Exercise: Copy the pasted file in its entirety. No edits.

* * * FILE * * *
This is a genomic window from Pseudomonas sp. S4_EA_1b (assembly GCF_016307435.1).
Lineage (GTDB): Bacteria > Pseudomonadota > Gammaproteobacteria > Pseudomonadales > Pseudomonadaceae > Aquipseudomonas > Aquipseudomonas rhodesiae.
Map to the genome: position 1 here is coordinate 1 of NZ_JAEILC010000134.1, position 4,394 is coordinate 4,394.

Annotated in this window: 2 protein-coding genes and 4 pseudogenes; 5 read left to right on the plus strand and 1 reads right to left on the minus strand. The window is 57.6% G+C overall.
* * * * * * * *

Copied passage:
This is a genomic window from Pseudomonas sp. S4_EA_1b (assembly GCF_016307435.1).
Lineage (GTDB): Bacteria > Pseudomonadota > Gammaproteobacteria > Pseudomonadales > Pseudomonadaceae > Aquipseudomonas > Aquipseudomonas rhodesiae.
Map to the genome: position 1 here is coordinate 1 of NZ_JAEILC010000134.1, position 4,394 is coordinate 4,394.

Annotated in this window: 2 protein-coding genes and 4 pseudogenes; 5 read left to right on the plus strand and 1 reads right to left on the minus strand. The window is 57.6% G+C overall.